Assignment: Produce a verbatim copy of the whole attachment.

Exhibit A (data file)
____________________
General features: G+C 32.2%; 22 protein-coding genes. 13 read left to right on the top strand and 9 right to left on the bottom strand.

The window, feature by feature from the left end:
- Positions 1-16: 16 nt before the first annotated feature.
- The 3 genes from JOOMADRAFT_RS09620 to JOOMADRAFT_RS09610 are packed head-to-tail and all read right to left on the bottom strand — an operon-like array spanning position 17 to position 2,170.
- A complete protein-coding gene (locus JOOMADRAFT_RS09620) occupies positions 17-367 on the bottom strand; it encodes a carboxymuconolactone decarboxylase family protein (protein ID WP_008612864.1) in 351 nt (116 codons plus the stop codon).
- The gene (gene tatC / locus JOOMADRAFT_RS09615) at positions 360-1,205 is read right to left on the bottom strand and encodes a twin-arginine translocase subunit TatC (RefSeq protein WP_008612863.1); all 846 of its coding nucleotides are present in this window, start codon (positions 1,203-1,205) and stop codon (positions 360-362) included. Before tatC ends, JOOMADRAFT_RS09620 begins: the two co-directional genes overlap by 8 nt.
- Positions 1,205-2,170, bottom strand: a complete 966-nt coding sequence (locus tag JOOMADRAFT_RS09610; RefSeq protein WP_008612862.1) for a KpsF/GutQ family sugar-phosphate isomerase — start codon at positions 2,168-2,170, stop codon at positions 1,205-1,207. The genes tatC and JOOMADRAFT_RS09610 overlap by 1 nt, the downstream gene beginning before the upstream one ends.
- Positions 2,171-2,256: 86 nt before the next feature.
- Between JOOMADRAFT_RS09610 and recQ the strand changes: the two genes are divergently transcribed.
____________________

General features: G+C 32.2%; 22 protein-coding genes. 13 read left to right on the top strand and 9 right to left on the bottom strand.

The window, feature by feature from the left end:
- Positions 1-16: 16 nt before the first annotated feature.
- The 3 genes from JOOMADRAFT_RS09620 to JOOMADRAFT_RS09610 are packed head-to-tail and all read right to left on the bottom strand — an operon-like array spanning position 17 to position 2,170.
- A complete protein-coding gene (locus JOOMADRAFT_RS09620) occupies positions 17-367 on the bottom strand; it encodes a carboxymuconolactone decarboxylase family protein (protein ID WP_008612864.1) in 351 nt (116 codons plus the stop codon).
- The gene (gene tatC / locus JOOMADRAFT_RS09615) at positions 360-1,205 is read right to left on the bottom strand and encodes a twin-arginine translocase subunit TatC (RefSeq protein WP_008612863.1); all 846 of its coding nucleotides are present in this window, start codon (positions 1,203-1,205) and stop codon (positions 360-362) included. Before tatC ends, JOOMADRAFT_RS09620 begins: the two co-directional genes overlap by 8 nt.
- Positions 1,205-2,170, bottom strand: a complete 966-nt coding sequence (locus tag JOOMADRAFT_RS09610; RefSeq protein WP_008612862.1) for a KpsF/GutQ family sugar-phosphate isomerase — start codon at positions 2,168-2,170, stop codon at positions 1,205-1,207. The genes tatC and JOOMADRAFT_RS09610 overlap by 1 nt, the downstream gene beginning before the upstream one ends.
- Positions 2,171-2,256: 86 nt before the next feature.
- Between JOOMADRAFT_RS09610 and recQ the strand changes: the two genes are divergently transcribed.